I think that there is general GP agreement that the alert status being routinely rolled out by secondary care has little effect, if any, on patient management in primary care. If they need to go in, they need to go in.
So why in heavens name would GPs want to follow it, despite its uselessness, smacks of either desperation or stupidity.
That being said it is fertile ground for humour and I agree that we should not follow the hospital BLACK alert. Could be considered shroud waving and unnecessarily alarmist CoVid19 and all.
Far better the sports analogy, green (that one day in summer) , amber (standard) and red (FOIAV) flags. Hang them outside the surgery (the flags) to give ample warning to the punters.
Kamal you reading the same contract?
Copperfield expresses my view in his own inimitable way.
Another day, another contract, is worth a read and expresses a huge majority view.
As a locum I have no contract with the NHS. The money I might earn is between me (and my wife), my accountant and HMRC and the latter do not know what I do.
So how is this supposed to work again?
‘patient experience’ measurement
Euphemism for popularity contest.
I've said this before but medicine is not necessarily always a good experience. That doctor who doesn't smile and look at you is not always a bad doctor and the one who emotes, hands out the Med3s and Antibiotics is not always a good doctor.
The latter group would get the high scores in the popularity contest.
Shipman, Ayling, Shah might well have had bonus points under this requirement.
Dr Nikita Kanani, NHS medical director for primary care:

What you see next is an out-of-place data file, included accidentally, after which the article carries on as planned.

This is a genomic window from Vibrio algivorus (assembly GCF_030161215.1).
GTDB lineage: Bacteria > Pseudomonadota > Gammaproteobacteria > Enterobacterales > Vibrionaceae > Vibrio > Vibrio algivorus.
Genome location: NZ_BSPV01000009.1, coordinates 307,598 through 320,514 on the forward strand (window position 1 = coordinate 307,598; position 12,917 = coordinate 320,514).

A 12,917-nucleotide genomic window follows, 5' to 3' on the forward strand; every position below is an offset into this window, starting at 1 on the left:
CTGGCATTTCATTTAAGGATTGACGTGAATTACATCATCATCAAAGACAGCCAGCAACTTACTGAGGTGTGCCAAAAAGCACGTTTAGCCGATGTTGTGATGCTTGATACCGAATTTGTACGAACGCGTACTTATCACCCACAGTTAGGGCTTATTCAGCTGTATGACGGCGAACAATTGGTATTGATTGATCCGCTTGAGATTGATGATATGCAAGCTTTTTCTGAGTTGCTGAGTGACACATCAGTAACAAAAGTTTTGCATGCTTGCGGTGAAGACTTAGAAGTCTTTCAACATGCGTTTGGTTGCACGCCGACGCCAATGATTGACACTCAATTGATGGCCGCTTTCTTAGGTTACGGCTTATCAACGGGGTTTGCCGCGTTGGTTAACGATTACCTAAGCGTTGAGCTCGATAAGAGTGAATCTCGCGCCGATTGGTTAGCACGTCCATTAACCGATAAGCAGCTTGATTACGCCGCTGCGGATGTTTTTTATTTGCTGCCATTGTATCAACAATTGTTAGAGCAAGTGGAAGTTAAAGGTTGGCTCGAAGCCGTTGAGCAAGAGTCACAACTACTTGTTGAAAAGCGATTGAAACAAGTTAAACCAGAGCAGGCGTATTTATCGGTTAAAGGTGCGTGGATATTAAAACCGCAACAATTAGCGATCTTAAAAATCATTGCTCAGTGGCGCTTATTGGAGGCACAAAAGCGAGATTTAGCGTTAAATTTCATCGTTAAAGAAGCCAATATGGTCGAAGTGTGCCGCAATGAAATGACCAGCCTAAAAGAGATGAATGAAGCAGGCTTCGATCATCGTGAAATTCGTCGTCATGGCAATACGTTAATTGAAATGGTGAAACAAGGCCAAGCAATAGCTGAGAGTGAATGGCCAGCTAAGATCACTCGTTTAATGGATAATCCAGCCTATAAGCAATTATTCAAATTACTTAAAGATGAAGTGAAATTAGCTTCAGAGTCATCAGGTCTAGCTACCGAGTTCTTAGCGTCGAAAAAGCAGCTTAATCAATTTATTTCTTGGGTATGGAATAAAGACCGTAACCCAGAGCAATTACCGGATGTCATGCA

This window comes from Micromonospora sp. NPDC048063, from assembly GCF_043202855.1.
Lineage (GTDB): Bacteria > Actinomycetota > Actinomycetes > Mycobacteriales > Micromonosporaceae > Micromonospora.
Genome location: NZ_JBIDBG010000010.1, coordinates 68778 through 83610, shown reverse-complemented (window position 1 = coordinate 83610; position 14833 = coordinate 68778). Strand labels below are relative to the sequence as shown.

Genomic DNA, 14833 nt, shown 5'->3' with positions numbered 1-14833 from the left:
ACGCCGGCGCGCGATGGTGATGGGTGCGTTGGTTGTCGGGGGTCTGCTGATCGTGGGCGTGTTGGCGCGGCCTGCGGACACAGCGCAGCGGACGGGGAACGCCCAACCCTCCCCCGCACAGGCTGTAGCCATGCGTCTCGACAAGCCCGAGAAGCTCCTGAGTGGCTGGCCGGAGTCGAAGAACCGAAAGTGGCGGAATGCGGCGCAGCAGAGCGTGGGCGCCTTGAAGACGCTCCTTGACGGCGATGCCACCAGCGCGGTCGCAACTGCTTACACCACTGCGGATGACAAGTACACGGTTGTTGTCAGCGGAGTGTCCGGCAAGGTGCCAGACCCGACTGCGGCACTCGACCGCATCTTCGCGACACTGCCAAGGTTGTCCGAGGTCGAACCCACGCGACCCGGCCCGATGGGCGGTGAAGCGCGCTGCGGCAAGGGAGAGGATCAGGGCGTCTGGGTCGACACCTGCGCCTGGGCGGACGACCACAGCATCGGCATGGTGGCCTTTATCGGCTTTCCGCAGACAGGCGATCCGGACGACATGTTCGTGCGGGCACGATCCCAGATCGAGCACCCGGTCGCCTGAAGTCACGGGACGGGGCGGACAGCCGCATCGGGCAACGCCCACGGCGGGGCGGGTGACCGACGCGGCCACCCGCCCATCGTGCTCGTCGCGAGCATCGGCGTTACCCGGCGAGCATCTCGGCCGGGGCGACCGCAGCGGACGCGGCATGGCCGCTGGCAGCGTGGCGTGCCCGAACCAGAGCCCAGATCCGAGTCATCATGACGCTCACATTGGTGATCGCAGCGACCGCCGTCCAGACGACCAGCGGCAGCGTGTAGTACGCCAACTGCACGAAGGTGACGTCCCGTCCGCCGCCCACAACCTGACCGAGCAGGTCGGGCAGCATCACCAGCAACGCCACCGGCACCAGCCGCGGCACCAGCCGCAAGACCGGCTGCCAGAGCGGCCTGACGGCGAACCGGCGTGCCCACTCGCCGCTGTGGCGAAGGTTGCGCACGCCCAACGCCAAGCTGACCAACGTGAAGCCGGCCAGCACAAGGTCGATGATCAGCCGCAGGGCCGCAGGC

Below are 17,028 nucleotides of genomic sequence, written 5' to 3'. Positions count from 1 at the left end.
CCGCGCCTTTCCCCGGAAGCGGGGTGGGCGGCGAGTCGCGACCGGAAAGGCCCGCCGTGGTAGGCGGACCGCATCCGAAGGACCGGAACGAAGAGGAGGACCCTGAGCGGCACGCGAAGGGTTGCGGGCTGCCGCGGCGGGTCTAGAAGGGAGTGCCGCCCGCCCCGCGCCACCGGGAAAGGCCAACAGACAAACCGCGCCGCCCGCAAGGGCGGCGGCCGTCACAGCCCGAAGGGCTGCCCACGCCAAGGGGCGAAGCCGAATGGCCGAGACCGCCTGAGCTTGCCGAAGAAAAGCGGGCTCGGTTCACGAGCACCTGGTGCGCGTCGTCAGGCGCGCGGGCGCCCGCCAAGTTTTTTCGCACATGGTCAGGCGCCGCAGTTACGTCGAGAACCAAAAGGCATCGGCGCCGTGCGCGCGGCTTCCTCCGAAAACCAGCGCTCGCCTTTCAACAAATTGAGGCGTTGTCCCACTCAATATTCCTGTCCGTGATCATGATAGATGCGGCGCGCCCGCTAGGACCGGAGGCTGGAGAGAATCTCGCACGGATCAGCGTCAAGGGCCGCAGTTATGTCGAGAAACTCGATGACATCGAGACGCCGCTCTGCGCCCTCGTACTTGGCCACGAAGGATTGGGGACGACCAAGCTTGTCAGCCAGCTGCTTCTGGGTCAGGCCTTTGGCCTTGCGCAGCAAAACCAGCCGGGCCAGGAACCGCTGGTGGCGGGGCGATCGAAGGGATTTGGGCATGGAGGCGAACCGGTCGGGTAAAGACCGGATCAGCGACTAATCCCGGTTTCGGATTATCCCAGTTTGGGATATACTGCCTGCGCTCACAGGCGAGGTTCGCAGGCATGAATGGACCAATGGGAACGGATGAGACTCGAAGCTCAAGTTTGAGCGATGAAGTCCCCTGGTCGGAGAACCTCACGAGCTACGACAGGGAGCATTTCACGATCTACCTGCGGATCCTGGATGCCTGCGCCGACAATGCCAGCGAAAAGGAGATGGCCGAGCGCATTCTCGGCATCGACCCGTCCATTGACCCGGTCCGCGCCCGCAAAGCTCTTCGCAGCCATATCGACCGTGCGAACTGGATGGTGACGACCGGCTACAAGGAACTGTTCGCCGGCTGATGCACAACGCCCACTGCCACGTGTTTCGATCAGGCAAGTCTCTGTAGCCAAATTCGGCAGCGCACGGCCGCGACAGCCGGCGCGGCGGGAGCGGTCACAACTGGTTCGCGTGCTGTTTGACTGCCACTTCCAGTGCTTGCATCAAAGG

'This agreement means better care for patients (How?), and will help relieve pressure in general practice (No it won't). This contract is good news for practising GPs (It isn't), and supports our practices in the new primary care networks to bring in extra skilled staff (Nope), and recruit and retain our GPs (Really?).
Wrong on all counts Dr Kanani.
Let's hope this one gets through the censor.
GPmissionary | GP Partner/Principal07 Feb 2020 2:58am.
Red rag to the proverbial bovine perhaps?
Sits back in comfy seat, fizzy drink and popcorn to hand.
"As a not-for-profit organisation supporting the demands of frontline care, every penny NHS Property Services (NHSPS) generates is reinvested back into the NHS".
PHEW that's alright then!
So not only real reductions year on year in terms of take home pay, pension problems and high tax bills you also have the enviable duty to pay over the odds for NHS rentals all going to the NHS.
Makes you feel all nice warm and cosy doesn't it?
Where do they get these numpties from?
TC Article 2/1/20. Pulse noted this then.
"Please note - we are pre-moderating comments on this".
Just about sums it up. This is censorship and uses the ad hominem 'attacks' from previous posts as the excuse. Thin end of the wedge Jaimie. Soon it will be all those who disagree in any manner and then all will be well in the NHS garden of tranquility and light.